From its very beginning I have enjoyed watching NCIS, maybe because it is connected with the Navy or maybe because I enjoy the actors and the stories. Last night was special because it centered around an aging former Marine who had formerly been Leroy Jethro Gibbs' father's best friend. They had a falling out and had not spoken or seen each other in many years. Late in the episode we find out the story behind their bad blood. But the thing that made the episode special was the fact that once Gibbs tracked down his namesake he referred to him several times as a Montford Marine. When I first heard that it struck me as odd that although it seemed to carry some notable significance I had never heard of the Montford Marines. At the end as they rolled the credits for the show there appeared a note that the episode was in honor of the Montford Marines. Since I had NEVER heard of this unit I wrote it down to do some research.
The Montford Marines got their name from the camp where they trained in Montford Point, NC from 1942 until 1949. They were the first African American Marines and in that era had to train in a segregated camp from the white Marines. In fact until President Roosevelt issued an Executive Order to segregate the Marine Corps, all people of color were not allowed into the Corps. Nearly 20,000 African American Marines were trained at the facility and more than 13,000 of them fought overseas during WWII.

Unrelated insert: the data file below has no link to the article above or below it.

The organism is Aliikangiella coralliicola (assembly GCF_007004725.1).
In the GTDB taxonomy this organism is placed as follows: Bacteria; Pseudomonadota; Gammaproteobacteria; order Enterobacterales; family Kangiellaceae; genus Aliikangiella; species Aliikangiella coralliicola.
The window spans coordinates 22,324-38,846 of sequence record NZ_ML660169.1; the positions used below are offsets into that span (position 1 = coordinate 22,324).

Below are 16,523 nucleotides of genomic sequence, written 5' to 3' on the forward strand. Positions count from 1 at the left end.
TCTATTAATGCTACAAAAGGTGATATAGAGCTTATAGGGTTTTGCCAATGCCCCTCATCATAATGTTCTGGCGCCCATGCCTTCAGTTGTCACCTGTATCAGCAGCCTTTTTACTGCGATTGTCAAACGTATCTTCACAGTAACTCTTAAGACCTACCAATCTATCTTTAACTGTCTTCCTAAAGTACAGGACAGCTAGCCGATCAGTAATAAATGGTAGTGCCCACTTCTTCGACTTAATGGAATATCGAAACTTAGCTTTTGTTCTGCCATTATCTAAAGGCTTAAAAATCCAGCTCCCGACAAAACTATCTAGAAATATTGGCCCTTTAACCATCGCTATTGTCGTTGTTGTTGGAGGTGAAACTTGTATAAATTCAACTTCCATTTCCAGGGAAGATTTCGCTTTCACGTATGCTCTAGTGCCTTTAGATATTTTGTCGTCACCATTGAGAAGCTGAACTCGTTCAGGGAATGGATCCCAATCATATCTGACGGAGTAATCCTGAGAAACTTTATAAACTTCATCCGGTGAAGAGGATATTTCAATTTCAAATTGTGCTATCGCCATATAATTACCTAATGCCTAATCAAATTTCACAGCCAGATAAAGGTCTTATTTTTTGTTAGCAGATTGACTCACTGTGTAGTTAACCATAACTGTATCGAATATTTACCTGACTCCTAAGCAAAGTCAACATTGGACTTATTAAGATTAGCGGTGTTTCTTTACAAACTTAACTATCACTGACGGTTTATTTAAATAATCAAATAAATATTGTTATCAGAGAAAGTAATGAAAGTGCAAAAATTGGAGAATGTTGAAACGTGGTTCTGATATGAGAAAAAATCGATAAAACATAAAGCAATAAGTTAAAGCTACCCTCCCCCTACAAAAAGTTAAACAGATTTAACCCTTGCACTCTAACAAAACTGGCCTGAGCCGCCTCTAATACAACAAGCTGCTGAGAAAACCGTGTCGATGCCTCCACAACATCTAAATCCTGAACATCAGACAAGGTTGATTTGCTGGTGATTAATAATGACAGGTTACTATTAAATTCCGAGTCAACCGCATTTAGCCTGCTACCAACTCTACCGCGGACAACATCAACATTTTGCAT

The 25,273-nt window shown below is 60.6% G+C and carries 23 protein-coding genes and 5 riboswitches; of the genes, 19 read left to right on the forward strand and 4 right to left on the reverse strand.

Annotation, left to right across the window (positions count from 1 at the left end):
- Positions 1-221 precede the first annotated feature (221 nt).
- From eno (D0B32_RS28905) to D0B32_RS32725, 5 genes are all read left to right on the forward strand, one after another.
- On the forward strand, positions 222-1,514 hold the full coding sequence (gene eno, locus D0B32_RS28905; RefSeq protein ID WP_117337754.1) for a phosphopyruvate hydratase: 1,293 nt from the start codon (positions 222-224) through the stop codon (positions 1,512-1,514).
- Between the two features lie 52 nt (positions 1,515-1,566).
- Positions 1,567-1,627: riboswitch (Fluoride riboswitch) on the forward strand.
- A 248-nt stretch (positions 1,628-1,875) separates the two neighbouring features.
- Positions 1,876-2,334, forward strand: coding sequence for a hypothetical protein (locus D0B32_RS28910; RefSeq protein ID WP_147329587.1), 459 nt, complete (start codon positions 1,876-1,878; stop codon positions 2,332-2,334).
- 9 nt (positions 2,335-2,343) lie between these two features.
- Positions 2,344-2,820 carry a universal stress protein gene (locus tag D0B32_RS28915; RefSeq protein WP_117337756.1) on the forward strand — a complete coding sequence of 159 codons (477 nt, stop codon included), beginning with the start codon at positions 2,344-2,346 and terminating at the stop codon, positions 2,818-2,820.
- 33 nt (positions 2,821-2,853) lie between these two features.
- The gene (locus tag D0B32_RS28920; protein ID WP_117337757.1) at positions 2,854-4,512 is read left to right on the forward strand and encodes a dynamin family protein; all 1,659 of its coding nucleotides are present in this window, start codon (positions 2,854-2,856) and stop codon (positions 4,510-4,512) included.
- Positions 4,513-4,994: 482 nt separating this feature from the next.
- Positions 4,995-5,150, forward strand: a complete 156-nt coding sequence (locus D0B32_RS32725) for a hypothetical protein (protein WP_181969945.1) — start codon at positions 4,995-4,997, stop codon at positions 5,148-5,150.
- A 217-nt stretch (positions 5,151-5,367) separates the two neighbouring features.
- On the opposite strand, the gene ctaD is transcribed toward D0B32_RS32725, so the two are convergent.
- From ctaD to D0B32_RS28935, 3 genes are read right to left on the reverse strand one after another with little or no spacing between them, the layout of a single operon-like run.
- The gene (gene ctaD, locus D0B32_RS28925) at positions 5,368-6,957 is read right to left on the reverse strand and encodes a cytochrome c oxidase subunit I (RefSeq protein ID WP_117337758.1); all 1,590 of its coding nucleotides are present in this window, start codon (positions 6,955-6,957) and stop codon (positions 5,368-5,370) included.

In June 2012, Congress awarded the entire unit the Congressional Medal of Honor and a parade was held in their honor in Washington, DC. Each of the 368 living members received a bronze replica of the gold medal, which is customary when a large group is awarded the CMOH. The medal itself will be permanently housed in a special place of distinct honor at some future date.
I applaud the Montford Marines for their service and the Congress for recognizing them in this way after 70 years of igNOrance!
I am also puzzled why I had never heard of them until that television show last night. I certainly believe ALL of our military heroes should be honored without any consideration for their race but these thousands of brave souls adopted the motto "FIGHTING FOR THE RIGHT TO FIGHT". For me, that says something very special about these long deserving troops who were only able to do so after a special order from the Commander In Chief and even then reportedly in the face of severe opposition from the Marine Corps leaders.
At the beginning of my short military career, my first best buddy, whom I met in boot camp, was a long tall African American from North Carolina. I hate to think what my life would have been like during that very challenging time in my life without the friendship of William Gadsden. He was a good friend I will always remember. And, I am grateful to now know of the Montford Marines. HALLELUJAH!